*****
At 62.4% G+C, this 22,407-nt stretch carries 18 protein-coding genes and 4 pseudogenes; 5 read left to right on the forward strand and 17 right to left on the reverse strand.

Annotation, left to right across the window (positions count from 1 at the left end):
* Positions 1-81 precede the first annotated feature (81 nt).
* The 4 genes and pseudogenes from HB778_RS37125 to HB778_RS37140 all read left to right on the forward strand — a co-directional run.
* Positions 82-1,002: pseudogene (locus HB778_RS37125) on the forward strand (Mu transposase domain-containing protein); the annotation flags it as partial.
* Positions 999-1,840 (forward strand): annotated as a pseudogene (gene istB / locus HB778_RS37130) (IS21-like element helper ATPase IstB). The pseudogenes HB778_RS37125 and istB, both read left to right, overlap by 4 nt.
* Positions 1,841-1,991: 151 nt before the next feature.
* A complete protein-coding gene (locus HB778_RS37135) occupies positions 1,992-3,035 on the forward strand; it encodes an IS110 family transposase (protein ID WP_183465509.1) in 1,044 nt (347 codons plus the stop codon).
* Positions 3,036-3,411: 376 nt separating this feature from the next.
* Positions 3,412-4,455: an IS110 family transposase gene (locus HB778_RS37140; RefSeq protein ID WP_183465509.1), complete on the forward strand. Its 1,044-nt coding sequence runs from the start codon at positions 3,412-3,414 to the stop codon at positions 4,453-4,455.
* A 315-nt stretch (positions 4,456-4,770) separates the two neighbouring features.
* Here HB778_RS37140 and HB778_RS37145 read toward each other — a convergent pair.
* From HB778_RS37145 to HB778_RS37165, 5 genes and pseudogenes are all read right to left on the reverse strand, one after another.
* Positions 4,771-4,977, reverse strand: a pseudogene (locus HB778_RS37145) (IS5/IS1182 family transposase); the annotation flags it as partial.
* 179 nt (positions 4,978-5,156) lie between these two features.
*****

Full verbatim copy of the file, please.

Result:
At 62.4% G+C, this 22,407-nt stretch carries 18 protein-coding genes and 4 pseudogenes; 5 read left to right on the forward strand and 17 right to left on the reverse strand.

Annotation, left to right across the window (positions count from 1 at the left end):
* Positions 1-81 precede the first annotated feature (81 nt).
* The 4 genes and pseudogenes from HB778_RS37125 to HB778_RS37140 all read left to right on the forward strand — a co-directional run.
* Positions 82-1,002: pseudogene (locus HB778_RS37125) on the forward strand (Mu transposase domain-containing protein); the annotation flags it as partial.
* Positions 999-1,840 (forward strand): annotated as a pseudogene (gene istB / locus HB778_RS37130) (IS21-like element helper ATPase IstB). The pseudogenes HB778_RS37125 and istB, both read left to right, overlap by 4 nt.
* Positions 1,841-1,991: 151 nt before the next feature.
* A complete protein-coding gene (locus HB778_RS37135) occupies positions 1,992-3,035 on the forward strand; it encodes an IS110 family transposase (protein ID WP_183465509.1) in 1,044 nt (347 codons plus the stop codon).
* Positions 3,036-3,411: 376 nt separating this feature from the next.
* Positions 3,412-4,455: an IS110 family transposase gene (locus HB778_RS37140; RefSeq protein ID WP_183465509.1), complete on the forward strand. Its 1,044-nt coding sequence runs from the start codon at positions 3,412-3,414 to the stop codon at positions 4,453-4,455.
* A 315-nt stretch (positions 4,456-4,770) separates the two neighbouring features.
* Here HB778_RS37140 and HB778_RS37145 read toward each other — a convergent pair.
* From HB778_RS37145 to HB778_RS37165, 5 genes and pseudogenes are all read right to left on the reverse strand, one after another.
* Positions 4,771-4,977, reverse strand: a pseudogene (locus HB778_RS37145) (IS5/IS1182 family transposase); the annotation flags it as partial.
* 179 nt (positions 4,978-5,156) lie between these two features.